Forum for Science, Industry and Business

Sponsored by:     3M 
Search our Site:

 

Inactivity of proteins behind longer shelf life when freezing

06.03.2009
Frozen biological material, for example food, can be kept for a long time without perishing. A study by researchers at the University of Gothenburg, Sweden is close to providing answers as to why.

Frozen biological material, for example food, can be kept for a long time without perishing. A study by researchers at the University of Gothenburg, Sweden is close to providing answers as to why.

A cell's proteins are programmed to carry out various biological functions. The protein's level of activity and its ability to successfully carry out these functions is dependent on the amount of water by which it is surrounded. For example, dry proteins are completely inactive. A critical amount of water is required in order for the function to get going, after which point the protein's level of activity increases concurrently with an increase in the amount of water. Proteins achieve full biological activity when the surrounding water has approximately the same weight as the protein.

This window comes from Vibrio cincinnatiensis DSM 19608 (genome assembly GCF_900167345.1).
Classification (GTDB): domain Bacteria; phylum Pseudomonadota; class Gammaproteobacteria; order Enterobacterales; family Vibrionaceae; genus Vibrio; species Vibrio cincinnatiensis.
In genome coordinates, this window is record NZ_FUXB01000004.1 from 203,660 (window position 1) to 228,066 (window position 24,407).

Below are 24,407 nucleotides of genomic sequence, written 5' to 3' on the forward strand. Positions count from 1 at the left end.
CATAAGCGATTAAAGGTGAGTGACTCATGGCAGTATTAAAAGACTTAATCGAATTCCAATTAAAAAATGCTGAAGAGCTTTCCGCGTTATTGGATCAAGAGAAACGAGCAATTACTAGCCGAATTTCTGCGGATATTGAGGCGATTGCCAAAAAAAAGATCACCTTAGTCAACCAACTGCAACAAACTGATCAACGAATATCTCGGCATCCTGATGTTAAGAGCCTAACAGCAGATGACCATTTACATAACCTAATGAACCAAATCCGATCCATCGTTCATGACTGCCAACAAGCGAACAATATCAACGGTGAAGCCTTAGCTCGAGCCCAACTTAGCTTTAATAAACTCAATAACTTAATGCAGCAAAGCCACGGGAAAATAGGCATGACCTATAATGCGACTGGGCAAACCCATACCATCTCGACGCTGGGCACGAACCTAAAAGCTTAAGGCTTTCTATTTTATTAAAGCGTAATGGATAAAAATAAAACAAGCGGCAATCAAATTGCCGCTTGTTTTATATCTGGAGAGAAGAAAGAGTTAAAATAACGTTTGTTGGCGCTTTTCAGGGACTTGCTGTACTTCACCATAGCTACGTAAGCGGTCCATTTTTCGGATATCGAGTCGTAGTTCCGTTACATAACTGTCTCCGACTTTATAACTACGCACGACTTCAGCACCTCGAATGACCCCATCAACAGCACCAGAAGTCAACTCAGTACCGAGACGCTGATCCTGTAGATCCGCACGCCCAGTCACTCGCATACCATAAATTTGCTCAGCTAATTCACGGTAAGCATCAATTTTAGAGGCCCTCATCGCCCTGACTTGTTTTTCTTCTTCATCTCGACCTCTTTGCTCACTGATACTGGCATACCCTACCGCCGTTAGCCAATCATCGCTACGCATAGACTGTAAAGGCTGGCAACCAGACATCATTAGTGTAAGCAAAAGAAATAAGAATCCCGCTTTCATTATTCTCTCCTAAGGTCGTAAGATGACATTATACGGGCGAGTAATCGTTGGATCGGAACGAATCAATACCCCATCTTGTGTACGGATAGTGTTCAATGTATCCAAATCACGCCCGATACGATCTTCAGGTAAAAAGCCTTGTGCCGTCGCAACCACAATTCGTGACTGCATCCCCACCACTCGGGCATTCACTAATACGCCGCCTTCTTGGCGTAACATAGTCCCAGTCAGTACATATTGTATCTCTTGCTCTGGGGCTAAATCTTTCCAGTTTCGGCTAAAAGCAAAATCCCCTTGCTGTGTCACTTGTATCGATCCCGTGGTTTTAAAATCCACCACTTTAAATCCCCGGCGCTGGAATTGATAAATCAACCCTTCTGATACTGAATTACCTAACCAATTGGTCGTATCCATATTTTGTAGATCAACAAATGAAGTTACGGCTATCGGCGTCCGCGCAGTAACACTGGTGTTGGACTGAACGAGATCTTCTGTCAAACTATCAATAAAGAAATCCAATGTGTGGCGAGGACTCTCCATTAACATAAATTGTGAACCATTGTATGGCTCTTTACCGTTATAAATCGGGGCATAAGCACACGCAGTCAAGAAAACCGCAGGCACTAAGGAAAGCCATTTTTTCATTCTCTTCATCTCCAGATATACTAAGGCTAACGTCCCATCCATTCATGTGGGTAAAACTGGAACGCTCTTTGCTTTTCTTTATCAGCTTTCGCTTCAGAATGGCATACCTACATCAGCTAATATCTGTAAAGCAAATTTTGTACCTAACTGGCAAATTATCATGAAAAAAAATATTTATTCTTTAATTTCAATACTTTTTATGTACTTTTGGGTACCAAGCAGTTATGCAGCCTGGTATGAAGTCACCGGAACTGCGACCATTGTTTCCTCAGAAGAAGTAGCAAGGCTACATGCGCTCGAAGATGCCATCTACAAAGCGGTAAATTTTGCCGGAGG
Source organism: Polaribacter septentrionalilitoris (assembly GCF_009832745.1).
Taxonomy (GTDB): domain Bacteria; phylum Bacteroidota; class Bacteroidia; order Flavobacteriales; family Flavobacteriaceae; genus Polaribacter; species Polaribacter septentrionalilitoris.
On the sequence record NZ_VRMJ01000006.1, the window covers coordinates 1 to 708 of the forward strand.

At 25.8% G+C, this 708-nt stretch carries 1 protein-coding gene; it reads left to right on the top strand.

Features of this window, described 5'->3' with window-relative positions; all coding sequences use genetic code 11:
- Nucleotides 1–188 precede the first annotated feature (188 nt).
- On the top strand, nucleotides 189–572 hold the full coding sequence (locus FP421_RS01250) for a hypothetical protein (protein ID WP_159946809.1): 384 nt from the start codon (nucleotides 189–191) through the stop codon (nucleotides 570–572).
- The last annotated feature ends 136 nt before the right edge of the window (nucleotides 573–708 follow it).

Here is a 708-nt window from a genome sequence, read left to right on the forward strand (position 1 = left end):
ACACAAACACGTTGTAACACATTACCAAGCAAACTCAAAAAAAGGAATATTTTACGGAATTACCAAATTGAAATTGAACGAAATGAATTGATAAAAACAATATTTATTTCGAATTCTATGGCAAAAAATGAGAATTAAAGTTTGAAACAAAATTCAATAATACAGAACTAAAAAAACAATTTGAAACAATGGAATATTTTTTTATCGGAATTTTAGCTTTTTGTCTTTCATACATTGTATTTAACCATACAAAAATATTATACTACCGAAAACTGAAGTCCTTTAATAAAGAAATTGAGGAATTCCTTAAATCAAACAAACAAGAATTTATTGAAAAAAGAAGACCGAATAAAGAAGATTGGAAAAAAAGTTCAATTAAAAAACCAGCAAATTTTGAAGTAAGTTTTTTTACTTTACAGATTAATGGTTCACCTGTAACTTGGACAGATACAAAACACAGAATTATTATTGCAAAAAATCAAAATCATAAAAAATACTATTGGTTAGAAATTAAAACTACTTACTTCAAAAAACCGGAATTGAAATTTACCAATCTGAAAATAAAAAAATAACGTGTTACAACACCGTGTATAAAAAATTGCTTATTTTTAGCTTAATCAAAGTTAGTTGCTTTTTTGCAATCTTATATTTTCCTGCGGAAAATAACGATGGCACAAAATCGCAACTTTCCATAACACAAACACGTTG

Researchers at the University of Gothenburg and Chalmers University of Technology have together with a group of American researchers used advanced experimental techniques to study how movements in the water that surrounds the protein cause movements in the protein itself. The study, which is being published in the journal PNAS, indicates that the dynamics in the surrounding water have a direct effect on the protein's dynamics, which, in turn, should affect the activity.

The results explain, for example, why biological material such as foodstuffs or research material can be stored at low temperatures for a long period of time without perishing.

"When the global movements in the surrounding water freeze, then significant movements within the protein also come to a stop. This results in the protein being preserved in a state of minimum energy and biological activity comes to a stop," says researcher Helén Jansson at the Swedish NMR Centre, University of Gothenburg.

Press information: Krister Svahn
krister.svahn@science.gu.se
+46 31-786 49 12